Anyway, jury duty was a bit anticlimactic this time because I didn't get selected to be on the jury. I don't know if jury selection is the same in every state, but where I live they have 24 jurors go into the jury selection process. The lawyers have 1 hour to get that jury from 24 to 6.
They start by asking questions to weed out the people who might be crazy or have biases that would make it difficult for them to judge fairly. It's pretty easy to tell who these people are. When asked if they would have a problem trusting law enforcement testimony they say policemen are all out to get us. Or when they are asked about how they feel about children testifying they say that kids are stupid and unreliable and they don't think they could believe anything a kid says.
Then the prosecution and the defense get to exclude 3 jurors each just because the attorneys think they might be sympathetic to the other side. They could easily make a mistake at this point. They've only had an hour to get to know 24 people. They can't know everything about them. Maybe they excuse jurors who would have been on their side. The first 6 people not to be excluded have to/get to be on the jury.
Some of the people who are excused feel a little rejected. They are competent people. They didn't do anything wrong. But the judge reminded us that it wasn't personal. The lawyers were just doing their best to put together a jury that would be fair to both sides.
I was one of the very last jurors in the room so I knew I wouldn't get picked unless more than half of the people in the front two rows were crazy. So I had plenty of time to contemplate other things, like what it must be like to sort through queries looking for clients.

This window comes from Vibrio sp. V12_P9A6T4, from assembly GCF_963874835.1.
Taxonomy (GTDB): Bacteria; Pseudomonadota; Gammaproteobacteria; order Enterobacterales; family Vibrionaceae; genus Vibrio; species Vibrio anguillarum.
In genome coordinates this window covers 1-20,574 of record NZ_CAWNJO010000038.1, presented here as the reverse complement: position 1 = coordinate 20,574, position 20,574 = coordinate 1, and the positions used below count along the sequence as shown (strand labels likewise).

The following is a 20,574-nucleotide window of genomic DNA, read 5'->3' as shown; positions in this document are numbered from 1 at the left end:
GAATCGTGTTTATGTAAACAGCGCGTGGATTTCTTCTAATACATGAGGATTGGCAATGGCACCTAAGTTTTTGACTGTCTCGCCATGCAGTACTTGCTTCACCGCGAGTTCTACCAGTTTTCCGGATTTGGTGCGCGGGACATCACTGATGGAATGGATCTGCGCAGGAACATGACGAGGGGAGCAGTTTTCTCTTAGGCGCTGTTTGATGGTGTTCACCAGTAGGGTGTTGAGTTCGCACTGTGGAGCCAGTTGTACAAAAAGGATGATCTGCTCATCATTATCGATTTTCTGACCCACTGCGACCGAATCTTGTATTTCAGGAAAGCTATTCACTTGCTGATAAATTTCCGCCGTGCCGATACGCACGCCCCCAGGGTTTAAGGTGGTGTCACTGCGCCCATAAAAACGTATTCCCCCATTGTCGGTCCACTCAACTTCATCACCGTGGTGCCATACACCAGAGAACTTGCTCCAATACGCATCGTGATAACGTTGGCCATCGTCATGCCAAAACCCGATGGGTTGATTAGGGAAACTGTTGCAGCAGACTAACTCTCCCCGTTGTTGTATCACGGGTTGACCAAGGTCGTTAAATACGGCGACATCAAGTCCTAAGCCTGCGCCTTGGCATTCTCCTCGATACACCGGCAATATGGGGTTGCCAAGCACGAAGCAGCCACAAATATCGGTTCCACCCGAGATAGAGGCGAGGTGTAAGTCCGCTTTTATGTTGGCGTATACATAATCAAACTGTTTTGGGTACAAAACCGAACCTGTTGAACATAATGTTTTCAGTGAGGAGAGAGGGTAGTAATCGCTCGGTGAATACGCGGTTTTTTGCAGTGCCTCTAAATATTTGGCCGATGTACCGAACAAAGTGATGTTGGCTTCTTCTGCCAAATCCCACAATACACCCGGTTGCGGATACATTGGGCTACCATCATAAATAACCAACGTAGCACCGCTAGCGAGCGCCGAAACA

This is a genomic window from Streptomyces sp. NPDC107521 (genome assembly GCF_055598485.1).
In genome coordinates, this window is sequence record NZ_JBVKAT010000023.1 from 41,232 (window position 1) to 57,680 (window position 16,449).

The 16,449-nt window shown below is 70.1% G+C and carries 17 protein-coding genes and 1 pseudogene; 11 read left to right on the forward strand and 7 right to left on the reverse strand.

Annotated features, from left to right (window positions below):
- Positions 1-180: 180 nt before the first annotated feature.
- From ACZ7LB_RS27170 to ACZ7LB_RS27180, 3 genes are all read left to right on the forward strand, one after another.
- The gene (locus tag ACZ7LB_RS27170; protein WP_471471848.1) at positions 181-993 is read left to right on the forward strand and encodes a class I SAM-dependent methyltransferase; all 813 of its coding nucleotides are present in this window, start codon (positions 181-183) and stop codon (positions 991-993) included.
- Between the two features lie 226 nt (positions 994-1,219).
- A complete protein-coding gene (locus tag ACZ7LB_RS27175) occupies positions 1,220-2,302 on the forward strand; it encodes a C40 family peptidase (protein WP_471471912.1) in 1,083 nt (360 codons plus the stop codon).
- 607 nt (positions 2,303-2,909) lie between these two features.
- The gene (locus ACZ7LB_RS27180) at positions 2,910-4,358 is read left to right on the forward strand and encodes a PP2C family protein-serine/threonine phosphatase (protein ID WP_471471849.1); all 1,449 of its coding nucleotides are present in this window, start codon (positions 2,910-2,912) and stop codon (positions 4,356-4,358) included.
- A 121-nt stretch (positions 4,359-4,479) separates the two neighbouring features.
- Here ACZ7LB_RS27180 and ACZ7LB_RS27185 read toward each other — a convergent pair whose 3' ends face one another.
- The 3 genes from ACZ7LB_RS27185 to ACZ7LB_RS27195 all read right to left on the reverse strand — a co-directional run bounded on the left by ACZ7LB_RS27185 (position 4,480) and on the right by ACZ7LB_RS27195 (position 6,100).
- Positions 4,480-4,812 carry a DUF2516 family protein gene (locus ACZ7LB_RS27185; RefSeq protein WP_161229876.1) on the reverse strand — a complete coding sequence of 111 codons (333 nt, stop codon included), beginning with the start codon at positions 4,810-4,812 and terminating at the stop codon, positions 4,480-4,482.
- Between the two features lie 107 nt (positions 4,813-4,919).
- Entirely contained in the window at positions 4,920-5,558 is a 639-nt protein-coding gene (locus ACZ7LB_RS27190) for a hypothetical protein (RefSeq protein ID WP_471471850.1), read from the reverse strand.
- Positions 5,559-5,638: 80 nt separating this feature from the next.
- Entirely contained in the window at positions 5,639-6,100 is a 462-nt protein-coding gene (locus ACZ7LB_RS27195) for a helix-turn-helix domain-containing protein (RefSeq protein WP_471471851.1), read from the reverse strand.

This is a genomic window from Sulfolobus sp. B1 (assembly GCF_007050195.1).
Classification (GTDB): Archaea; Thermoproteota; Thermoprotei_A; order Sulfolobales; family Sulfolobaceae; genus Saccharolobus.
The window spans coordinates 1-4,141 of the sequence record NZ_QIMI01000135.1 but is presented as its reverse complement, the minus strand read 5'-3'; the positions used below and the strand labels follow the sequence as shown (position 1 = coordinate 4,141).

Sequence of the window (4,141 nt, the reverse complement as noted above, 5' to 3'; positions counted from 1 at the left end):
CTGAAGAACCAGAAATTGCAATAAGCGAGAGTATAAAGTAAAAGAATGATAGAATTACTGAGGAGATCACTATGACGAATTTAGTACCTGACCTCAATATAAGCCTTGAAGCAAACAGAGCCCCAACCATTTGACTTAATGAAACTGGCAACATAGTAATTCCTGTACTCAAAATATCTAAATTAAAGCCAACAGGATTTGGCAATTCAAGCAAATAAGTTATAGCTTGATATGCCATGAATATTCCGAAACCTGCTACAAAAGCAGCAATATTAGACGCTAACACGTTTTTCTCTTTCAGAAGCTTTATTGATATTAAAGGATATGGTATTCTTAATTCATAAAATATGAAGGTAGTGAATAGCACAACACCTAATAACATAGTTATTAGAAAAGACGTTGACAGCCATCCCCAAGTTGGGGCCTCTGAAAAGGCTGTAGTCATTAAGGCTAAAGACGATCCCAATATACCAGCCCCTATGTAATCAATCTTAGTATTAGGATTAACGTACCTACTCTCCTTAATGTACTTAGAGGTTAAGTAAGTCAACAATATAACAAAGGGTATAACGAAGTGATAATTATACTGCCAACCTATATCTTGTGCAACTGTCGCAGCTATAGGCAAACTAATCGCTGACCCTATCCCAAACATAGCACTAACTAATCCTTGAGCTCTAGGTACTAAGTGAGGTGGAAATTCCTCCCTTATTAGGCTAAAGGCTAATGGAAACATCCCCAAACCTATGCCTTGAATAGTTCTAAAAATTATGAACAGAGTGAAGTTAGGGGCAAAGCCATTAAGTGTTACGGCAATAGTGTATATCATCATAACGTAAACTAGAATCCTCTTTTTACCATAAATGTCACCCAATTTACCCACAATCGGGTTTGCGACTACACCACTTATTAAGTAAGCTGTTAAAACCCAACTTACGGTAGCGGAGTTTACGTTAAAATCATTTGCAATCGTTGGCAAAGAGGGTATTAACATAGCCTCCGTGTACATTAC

I think it must be a little like jury selection. The agent or assistant starts with way more authors than they could possibly represent. It's easy to do the first cut. There are many people who don't follow submission guidelines, there are a few crazies, and there are probably some letters that are so poorly written the agent knows the writer couldn't put together coherent novel. I'm guessing none of you fit into this category.
The second round is more difficult. The agent has to read each letter and decide if the the story being offered is something they would like to read AND something they can sell. They have to make guesses. They don't have unlimited time so they have to limit their requests to the works that are most promising. They miss the mark sometimes. They might reject a piece they would have enjoyed and they might request pages they don't care for at all. But they do their best.
Query rejections (and sometimes even partial and full rejections) are done quickly and I think writers need to remember that rejection isn't personal. It doesn't mean the agent hates our ideas, or our writing. It doesn't even mean they didn't like it. It just means that they had a lot of material to get through and our project wasn't the one that stood out.
Have you ever thought about what it must be like to read all those query letters?